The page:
A question that plagues every human being at some point in their life is: “How Do I find my Life Purpose?” It is terrible to be stuck in limbo and not know what to do in life. The answer is relatively simple.
Your circumstances define your life purpose. The best you can do is prepare for when your purpose in life presents itself to you. Keep sowing seeds of growth and don’t water the seeds of bad habits. Be detached from your actions’ outcomes, and eventually, your Dharma will present itself to you.
In this article, we will cover:
- Dharma (Life purpose or duty/responsibility)
- Karma (It’s not what you think it is!)
- How Karma leads to Dharma
- A meditation for understanding your life purpose.
Dharma: Duty, Responsibility and Life Purpose
Dharma is the Sanskrit word for duty or responsibility. Eastern philosophy doesn’t have a standard idea of morality. It talks about either living in service to your Dharma or not living in service to your Dharma. A significant advantage of this approach is that it gives you a lot of tolerance for suffering and failure. As a result, you end up doing the difficult things in life, when nobody else does.
Dharma does not have to be a grand purpose that will change the world. It can be as simple as the duty you have to your friends, parents, and even yourself. You can have a dharma that is your life purpose (for the time being) and other dharmas to yourself, your family, etc. In fact, dharma allows a lot of people to escape addictions, such as video game addiction.
Check out our video on Dharma and Video Game Addiction
Dharma is not static. It can change over time. Perhaps your Dharma used to be to finish writing a story that you have been carrying around in your heart. Once you finish writing the story, you have done your Dharma. Now what? Usually, there is a period where it feels like you’re in limbo. This period tells you something about yourself — it opens your eyes to what you don’t know, and what you still have to learn. Your new Dharma will probably arise from this period of your life.
Some influences, such as ego and expectations, can corrupt Dharma. Dharma is not finite — it can slip away even after you’ve found it. Most of the time, this is due to corrupting influences. If you keep giving into ego and expectations, then you will always be chasing your Dharma. You will never feel fulfilled.
The ego is a protective mechanism that protects us from emotional pain. When we are in danger of getting hurt emotionally, it rises to tank the hurt. Comparison is a function of the ego. It works by putting ourselves up or putting other people down. It allows us to tank the emotional pain by convincing us that we’re better than other people.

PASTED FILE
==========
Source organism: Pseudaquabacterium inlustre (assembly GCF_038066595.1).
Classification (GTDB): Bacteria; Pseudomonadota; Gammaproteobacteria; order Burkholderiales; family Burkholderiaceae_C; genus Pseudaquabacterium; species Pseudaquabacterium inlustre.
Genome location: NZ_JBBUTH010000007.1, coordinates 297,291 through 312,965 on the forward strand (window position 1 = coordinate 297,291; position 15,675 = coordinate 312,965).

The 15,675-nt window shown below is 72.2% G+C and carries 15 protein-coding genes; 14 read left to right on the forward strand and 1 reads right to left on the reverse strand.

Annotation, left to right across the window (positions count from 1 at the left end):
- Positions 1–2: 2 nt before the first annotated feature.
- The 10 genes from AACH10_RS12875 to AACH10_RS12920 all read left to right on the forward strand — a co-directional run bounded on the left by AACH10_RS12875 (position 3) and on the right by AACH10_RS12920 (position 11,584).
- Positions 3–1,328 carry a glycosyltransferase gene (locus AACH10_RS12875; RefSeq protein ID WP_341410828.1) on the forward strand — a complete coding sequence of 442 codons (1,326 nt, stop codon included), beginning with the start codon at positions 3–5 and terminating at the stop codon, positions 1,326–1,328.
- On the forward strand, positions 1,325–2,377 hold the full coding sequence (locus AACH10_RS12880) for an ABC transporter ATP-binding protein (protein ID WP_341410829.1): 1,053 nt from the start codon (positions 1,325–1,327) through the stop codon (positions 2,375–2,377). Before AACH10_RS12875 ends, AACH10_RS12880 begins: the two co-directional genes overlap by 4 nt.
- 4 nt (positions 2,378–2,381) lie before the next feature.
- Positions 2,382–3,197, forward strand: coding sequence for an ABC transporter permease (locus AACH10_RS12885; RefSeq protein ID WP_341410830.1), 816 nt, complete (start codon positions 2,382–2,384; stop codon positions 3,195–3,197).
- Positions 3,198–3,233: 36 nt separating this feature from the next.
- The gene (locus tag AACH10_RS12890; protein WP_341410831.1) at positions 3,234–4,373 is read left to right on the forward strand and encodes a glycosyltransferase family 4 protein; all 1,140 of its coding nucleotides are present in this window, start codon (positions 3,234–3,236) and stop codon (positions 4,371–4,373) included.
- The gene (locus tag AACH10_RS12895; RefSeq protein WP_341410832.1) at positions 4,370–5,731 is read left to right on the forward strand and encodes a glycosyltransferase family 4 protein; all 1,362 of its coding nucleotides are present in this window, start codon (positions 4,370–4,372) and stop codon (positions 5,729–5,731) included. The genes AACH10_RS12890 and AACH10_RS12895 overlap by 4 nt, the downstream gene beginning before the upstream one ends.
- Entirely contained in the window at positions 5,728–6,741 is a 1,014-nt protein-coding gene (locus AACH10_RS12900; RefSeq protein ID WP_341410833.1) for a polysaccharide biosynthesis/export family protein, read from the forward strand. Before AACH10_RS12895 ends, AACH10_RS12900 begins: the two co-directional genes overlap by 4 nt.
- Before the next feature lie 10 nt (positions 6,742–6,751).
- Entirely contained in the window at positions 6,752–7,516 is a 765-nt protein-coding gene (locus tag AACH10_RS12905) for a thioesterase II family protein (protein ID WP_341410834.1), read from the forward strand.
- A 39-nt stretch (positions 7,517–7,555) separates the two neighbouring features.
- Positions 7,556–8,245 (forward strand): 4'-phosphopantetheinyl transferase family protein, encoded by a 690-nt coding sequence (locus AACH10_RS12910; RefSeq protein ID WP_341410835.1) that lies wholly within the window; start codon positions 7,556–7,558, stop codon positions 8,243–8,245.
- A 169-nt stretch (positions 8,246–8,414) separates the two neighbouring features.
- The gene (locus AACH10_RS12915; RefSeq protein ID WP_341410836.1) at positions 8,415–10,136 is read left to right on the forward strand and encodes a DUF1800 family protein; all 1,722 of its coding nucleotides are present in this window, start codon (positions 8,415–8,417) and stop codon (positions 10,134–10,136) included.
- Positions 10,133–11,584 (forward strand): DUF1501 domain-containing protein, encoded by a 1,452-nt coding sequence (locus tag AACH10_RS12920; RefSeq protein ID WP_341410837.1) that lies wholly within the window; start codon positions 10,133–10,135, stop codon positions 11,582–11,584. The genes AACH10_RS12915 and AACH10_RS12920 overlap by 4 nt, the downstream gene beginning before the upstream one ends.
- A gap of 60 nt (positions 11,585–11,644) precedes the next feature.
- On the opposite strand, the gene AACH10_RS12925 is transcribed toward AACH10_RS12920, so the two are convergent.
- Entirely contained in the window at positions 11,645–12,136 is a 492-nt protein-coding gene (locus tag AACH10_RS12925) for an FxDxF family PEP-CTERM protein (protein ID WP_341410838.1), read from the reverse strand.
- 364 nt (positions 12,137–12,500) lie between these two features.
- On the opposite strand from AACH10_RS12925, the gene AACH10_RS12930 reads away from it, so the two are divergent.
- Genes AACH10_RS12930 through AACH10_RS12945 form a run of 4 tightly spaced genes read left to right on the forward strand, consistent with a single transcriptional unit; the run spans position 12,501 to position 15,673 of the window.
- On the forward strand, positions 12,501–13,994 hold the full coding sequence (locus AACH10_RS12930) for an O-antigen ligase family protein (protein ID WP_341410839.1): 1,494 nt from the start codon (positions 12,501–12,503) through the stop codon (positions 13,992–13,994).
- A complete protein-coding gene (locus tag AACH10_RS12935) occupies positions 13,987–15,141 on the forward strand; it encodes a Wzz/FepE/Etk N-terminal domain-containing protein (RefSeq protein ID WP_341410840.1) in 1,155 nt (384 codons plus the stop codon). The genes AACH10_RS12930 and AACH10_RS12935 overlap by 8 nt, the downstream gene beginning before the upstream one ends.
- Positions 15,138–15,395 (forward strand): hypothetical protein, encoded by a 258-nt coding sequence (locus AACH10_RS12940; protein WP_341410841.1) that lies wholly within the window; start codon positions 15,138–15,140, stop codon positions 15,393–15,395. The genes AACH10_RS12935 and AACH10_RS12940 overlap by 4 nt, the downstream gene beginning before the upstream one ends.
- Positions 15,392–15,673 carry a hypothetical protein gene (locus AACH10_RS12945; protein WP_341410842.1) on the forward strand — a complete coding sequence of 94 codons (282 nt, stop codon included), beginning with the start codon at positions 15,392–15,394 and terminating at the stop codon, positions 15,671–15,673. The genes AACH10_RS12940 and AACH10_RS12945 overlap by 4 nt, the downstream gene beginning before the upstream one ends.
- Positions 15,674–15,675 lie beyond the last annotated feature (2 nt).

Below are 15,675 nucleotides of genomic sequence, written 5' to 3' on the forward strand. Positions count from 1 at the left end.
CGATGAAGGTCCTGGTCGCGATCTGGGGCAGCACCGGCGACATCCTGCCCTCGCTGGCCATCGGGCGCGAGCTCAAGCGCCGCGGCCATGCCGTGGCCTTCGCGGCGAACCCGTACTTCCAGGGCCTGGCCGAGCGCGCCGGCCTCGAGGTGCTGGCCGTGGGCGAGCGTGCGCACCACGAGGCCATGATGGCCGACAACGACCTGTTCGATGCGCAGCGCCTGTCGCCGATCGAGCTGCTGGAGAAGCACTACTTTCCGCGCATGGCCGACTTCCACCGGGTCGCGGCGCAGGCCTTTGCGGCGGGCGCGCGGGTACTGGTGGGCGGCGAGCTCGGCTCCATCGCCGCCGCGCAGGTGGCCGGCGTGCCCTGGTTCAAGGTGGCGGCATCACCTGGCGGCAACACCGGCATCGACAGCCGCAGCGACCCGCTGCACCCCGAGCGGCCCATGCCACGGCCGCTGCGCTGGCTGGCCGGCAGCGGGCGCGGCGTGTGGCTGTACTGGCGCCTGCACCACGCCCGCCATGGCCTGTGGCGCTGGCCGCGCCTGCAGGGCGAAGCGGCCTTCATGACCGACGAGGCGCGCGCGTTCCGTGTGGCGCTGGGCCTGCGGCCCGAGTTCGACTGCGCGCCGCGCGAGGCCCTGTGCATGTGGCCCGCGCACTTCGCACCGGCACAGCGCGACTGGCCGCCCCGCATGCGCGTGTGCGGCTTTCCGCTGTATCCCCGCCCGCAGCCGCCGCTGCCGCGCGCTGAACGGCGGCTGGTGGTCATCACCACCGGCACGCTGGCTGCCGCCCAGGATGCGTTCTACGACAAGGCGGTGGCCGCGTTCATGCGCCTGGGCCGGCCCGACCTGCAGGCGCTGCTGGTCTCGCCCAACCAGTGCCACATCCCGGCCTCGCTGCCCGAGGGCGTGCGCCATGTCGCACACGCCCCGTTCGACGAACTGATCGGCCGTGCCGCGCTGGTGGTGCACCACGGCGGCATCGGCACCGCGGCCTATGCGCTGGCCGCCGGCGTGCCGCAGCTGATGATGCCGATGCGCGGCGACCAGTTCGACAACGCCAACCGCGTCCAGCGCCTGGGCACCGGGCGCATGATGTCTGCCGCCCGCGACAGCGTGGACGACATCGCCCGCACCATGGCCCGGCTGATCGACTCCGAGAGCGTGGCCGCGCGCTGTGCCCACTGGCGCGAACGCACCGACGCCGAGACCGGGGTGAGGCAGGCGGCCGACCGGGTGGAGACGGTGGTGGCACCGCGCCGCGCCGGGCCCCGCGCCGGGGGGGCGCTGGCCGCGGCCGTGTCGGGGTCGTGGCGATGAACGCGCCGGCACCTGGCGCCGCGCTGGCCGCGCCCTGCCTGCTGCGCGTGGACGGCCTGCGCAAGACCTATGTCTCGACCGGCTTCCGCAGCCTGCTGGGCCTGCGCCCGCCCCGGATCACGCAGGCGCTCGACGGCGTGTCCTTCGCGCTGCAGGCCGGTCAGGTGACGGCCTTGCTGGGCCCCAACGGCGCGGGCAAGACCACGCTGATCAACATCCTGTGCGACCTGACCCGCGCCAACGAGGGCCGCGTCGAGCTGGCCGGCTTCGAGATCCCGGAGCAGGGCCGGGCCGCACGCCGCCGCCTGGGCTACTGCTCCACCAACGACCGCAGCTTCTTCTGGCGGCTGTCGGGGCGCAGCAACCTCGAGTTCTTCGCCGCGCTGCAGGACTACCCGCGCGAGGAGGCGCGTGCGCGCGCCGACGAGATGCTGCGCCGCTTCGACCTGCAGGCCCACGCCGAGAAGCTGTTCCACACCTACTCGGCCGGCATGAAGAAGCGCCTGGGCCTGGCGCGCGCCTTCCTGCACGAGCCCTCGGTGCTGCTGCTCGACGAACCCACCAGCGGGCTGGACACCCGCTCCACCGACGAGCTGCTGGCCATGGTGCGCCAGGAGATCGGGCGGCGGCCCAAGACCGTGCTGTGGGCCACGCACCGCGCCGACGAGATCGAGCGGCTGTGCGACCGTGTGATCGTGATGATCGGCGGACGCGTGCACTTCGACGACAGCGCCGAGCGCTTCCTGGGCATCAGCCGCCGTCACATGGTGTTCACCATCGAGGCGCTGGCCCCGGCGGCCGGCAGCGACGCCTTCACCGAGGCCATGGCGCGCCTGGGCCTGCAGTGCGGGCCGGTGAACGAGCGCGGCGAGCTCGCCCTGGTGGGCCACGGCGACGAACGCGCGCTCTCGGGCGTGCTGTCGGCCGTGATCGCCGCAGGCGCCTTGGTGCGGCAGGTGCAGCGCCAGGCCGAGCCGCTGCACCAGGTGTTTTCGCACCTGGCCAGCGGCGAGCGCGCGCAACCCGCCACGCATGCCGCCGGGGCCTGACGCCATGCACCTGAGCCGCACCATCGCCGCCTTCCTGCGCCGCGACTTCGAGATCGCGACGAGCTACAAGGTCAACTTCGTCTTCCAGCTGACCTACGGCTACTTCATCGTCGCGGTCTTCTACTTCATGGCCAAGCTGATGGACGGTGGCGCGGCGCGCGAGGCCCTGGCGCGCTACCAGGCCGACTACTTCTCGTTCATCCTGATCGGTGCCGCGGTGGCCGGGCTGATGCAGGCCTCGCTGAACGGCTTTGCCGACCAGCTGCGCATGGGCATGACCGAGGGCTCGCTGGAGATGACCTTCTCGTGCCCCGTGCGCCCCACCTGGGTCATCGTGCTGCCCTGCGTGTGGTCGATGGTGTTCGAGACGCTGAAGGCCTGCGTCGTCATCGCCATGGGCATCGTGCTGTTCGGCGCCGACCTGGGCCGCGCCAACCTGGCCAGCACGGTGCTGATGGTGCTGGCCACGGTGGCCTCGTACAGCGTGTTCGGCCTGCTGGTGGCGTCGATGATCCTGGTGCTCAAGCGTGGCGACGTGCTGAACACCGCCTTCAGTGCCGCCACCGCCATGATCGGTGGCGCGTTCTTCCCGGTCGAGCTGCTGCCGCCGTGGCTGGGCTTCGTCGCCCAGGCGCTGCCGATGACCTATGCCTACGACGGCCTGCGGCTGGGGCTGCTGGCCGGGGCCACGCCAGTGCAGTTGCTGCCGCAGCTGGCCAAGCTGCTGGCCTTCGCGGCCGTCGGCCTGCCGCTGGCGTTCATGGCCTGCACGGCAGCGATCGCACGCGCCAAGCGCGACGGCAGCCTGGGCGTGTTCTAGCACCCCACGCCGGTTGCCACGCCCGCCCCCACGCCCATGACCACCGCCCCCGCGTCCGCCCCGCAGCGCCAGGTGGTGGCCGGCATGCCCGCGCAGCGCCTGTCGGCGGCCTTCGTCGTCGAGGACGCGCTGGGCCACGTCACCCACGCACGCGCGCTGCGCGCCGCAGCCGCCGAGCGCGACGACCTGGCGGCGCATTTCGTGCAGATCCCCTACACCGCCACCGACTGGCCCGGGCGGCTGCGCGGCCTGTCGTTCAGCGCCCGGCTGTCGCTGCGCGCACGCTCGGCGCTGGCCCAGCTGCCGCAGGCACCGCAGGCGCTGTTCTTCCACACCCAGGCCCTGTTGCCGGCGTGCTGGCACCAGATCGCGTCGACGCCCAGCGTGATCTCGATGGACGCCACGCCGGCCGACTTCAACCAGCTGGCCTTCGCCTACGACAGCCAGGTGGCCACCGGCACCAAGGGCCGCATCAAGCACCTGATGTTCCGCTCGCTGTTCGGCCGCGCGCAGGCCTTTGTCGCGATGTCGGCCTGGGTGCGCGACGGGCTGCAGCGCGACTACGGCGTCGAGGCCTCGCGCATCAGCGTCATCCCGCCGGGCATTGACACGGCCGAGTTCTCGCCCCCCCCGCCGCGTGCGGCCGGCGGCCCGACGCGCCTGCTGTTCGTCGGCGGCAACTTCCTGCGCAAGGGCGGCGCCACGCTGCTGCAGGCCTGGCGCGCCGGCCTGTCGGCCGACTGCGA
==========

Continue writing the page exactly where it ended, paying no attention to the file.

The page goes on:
An overactive ego can corrupt Dharma quite easily. If you start to compare yourself to other people, then your Dharma will slip away. You will lose sight of the thing that allowed you to take on this burden, and you will succumb to feelings of low self-worth.
Expectations work similarly. If you start to expect favorable outcomes, then your self-esteem will take a hit when those outcomes fail to manifest. Your mind will tell you the story that you are a failure. It will dissuade you from following your Dharma because it learned that by doing so, you would experience emotional pain.
It is essential to be mindful of these influences, as they are very subtle. They control your mind and your actions without you realizing it. However, you can become more aware of these influences by the practice of meditation. Increasing your awareness will help you be in tune with and find your life purpose.
Karma: Circumstances, Actions, and Life Purpose
A conversation about Dharma is incomplete without exploring Karma. Simply put, Karma is the principle of cause and effect. It postulates that every effect has a cause. This cause might be invisible for us, but since we have observed the outcome, there has to be an underlying reason. It is similar to Newton’s 3rd Law: every action will have an opposite and equal reaction.
The idea of Karma is often confused with concepts of morality. The most common understanding of Karma is “what goes around comes around”. However, that is not entirely true. In its purest sense, Karma means that you shall reap what you sow. That means that throughout our lives, we have the opportunity to sow good Karma or bad Karma. The distinction between good Karma and bad Karma can be as simple as going to sleep on time vs. going to bed at 4 AM.